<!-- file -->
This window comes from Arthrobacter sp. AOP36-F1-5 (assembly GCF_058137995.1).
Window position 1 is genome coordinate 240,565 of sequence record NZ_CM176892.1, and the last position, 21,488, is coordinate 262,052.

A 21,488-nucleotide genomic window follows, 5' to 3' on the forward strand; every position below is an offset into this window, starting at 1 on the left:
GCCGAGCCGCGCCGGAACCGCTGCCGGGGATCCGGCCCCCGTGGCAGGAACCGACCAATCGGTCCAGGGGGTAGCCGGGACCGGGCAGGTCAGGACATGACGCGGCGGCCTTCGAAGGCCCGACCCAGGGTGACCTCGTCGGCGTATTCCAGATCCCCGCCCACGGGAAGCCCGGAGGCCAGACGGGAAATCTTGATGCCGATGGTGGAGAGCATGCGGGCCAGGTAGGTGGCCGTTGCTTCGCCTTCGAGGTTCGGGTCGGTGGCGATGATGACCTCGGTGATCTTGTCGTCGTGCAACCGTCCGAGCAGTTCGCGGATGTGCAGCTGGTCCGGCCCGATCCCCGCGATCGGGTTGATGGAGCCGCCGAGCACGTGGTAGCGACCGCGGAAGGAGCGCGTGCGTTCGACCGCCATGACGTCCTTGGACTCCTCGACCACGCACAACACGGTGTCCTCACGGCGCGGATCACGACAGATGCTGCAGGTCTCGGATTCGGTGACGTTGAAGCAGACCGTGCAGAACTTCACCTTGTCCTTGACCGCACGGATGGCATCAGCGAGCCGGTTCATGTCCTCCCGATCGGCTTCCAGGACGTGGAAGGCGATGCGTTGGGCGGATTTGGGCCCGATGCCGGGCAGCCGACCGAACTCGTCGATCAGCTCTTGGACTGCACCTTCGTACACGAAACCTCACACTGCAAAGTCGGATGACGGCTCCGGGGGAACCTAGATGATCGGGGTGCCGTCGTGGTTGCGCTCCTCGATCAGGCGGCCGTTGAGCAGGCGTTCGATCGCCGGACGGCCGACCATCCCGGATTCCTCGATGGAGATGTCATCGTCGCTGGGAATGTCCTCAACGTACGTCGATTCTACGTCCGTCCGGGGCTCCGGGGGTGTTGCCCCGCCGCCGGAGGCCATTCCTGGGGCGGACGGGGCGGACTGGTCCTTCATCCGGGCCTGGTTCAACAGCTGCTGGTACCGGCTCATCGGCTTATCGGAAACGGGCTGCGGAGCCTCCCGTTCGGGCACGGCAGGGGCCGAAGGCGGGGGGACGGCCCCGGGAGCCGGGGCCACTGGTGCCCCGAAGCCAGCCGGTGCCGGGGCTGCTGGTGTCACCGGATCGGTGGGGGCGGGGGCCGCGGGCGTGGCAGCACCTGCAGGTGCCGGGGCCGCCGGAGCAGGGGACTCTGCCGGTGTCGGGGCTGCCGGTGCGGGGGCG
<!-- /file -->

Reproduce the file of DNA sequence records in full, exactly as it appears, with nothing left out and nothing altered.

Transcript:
This window comes from Arthrobacter sp. AOP36-F1-5 (assembly GCF_058137995.1).
Window position 1 is genome coordinate 240,565 of sequence record NZ_CM176892.1, and the last position, 21,488, is coordinate 262,052.

A 21,488-nucleotide genomic window follows, 5' to 3' on the forward strand; every position below is an offset into this window, starting at 1 on the left:
GCCGAGCCGCGCCGGAACCGCTGCCGGGGATCCGGCCCCCGTGGCAGGAACCGACCAATCGGTCCAGGGGGTAGCCGGGACCGGGCAGGTCAGGACATGACGCGGCGGCCTTCGAAGGCCCGACCCAGGGTGACCTCGTCGGCGTATTCCAGATCCCCGCCCACGGGAAGCCCGGAGGCCAGACGGGAAATCTTGATGCCGATGGTGGAGAGCATGCGGGCCAGGTAGGTGGCCGTTGCTTCGCCTTCGAGGTTCGGGTCGGTGGCGATGATGACCTCGGTGATCTTGTCGTCGTGCAACCGTCCGAGCAGTTCGCGGATGTGCAGCTGGTCCGGCCCGATCCCCGCGATCGGGTTGATGGAGCCGCCGAGCACGTGGTAGCGACCGCGGAAGGAGCGCGTGCGTTCGACCGCCATGACGTCCTTGGACTCCTCGACCACGCACAACACGGTGTCCTCACGGCGCGGATCACGACAGATGCTGCAGGTCTCGGATTCGGTGACGTTGAAGCAGACCGTGCAGAACTTCACCTTGTCCTTGACCGCACGGATGGCATCAGCGAGCCGGTTCATGTCCTCCCGATCGGCTTCCAGGACGTGGAAGGCGATGCGTTGGGCGGATTTGGGCCCGATGCCGGGCAGCCGACCGAACTCGTCGATCAGCTCTTGGACTGCACCTTCGTACACGAAACCTCACACTGCAAAGTCGGATGACGGCTCCGGGGGAACCTAGATGATCGGGGTGCCGTCGTGGTTGCGCTCCTCGATCAGGCGGCCGTTGAGCAGGCGTTCGATCGCCGGACGGCCGACCATCCCGGATTCCTCGATGGAGATGTCATCGTCGCTGGGAATGTCCTCAACGTACGTCGATTCTACGTCCGTCCGGGGCTCCGGGGGTGTTGCCCCGCCGCCGGAGGCCATTCCTGGGGCGGACGGGGCGGACTGGTCCTTCATCCGGGCCTGGTTCAACAGCTGCTGGTACCGGCTCATCGGCTTATCGGAAACGGGCTGCGGAGCCTCCCGTTCGGGCACGGCAGGGGCCGAAGGCGGGGGGACGGCCCCGGGAGCCGGGGCCACTGGTGCCCCGAAGCCAGCCGGTGCCGGGGCTGCTGGTGTCACCGGATCGGTGGGGGCGGGGGCCGCGGGCGTGGCAGCACCTGCAGGTGCCGGGGCCGCCGGAGCAGGGGACTCTGCCGGTGTCGGGGCTGCCGGTGCGGGGGCG